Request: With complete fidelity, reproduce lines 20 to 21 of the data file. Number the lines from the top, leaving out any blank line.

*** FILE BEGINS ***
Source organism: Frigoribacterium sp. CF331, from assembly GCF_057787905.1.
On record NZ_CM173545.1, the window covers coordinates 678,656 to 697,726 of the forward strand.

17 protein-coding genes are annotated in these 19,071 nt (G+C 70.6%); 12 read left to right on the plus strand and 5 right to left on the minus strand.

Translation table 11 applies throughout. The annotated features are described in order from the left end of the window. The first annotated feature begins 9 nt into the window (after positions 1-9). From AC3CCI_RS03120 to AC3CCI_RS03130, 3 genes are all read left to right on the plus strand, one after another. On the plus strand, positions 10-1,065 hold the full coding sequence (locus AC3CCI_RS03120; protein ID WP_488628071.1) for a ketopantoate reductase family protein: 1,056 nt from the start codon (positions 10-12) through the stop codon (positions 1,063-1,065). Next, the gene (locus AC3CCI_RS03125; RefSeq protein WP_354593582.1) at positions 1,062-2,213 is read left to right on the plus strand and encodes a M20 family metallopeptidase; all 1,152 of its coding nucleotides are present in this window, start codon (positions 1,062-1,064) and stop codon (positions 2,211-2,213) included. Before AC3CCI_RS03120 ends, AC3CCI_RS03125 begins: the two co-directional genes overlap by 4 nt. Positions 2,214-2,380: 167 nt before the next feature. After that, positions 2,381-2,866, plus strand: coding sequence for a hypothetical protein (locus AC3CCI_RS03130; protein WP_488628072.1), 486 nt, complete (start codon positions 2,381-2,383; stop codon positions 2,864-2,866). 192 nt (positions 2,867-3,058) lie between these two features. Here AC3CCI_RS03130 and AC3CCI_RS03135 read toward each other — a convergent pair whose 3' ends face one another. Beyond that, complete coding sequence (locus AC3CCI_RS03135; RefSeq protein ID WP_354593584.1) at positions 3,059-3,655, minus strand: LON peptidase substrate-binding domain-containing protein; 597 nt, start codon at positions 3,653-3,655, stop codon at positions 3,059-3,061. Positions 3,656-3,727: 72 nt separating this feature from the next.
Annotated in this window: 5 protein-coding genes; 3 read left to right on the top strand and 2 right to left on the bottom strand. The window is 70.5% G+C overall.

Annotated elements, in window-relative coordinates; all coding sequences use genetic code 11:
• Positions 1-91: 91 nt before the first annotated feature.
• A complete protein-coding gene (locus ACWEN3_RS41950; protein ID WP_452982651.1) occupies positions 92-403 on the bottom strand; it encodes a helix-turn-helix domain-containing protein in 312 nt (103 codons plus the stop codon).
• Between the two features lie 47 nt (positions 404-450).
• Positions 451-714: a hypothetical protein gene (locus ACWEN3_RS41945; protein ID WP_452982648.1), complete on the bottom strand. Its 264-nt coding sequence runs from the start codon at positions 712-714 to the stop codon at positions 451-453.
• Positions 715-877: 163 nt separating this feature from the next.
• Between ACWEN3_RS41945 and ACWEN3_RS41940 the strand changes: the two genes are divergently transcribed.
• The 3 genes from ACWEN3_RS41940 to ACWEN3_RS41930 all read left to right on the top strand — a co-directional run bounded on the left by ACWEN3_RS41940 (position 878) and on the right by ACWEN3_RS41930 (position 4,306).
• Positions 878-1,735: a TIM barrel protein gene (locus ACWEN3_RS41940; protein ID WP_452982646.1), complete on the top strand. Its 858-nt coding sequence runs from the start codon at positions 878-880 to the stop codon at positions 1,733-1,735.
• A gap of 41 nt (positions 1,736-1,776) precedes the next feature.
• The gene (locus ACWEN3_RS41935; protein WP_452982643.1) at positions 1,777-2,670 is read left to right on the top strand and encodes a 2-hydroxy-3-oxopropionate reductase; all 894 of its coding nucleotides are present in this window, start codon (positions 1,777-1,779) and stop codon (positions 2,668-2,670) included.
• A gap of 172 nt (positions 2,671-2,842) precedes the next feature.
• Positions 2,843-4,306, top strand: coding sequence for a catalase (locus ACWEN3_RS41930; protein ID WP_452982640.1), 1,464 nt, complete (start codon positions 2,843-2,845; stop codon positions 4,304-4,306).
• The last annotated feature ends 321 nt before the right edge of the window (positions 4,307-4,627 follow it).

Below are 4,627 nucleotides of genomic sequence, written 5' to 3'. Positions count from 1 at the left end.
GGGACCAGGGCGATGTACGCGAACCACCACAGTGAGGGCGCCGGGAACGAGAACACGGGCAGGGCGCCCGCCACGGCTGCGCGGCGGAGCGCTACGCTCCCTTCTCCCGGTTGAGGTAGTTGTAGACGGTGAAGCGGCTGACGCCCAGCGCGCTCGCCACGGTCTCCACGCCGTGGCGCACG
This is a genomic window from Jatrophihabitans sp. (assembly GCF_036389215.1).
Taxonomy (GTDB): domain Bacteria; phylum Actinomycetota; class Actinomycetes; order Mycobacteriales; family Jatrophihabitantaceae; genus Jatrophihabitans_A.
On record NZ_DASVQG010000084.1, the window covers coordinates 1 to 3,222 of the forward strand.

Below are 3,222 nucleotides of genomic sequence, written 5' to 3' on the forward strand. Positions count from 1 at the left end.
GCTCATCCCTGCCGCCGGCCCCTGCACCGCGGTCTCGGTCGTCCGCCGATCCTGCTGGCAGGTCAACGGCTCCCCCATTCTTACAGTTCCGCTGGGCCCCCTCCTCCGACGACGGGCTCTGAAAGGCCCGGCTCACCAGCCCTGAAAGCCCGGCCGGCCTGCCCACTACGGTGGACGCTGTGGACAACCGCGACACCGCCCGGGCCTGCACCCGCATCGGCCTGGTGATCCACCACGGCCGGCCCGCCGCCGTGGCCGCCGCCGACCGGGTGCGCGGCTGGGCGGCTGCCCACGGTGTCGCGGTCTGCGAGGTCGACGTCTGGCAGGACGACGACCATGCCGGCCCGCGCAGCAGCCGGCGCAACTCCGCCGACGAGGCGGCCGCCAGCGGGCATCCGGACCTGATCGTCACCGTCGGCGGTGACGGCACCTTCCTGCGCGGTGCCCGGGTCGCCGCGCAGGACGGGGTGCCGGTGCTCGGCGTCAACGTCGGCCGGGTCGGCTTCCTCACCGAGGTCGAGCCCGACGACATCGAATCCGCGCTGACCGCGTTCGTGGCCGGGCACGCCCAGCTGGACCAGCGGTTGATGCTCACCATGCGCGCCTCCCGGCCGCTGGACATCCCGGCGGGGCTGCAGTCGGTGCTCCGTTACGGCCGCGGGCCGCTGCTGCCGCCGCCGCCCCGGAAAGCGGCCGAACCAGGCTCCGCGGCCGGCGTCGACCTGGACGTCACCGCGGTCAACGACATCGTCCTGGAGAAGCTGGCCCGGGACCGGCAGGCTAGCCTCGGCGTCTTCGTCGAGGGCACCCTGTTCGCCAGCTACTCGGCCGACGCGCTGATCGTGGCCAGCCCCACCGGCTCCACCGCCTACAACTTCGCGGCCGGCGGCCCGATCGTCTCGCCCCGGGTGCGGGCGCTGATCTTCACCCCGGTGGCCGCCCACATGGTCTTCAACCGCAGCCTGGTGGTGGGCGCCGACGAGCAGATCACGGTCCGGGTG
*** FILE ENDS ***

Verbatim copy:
Below are 4,627 nucleotides of genomic sequence, written 5' to 3'. Positions count from 1 at the left end.
GGGACCAGGGCGATGTACGCGAACCACCACAGTGAGGGCGCCGGGAACGAGAACACGGGCAGGGCGCCCGCCACGGCTGCGCGGCGGAGCGCTACGCTCCCTTCTCCCGGTTGAGGTAGTTGTAGACGGTGAAGCGGCTGACGCCCAGCGCGCTCGCCACGGTCTCCACGCCGTGGCGCACG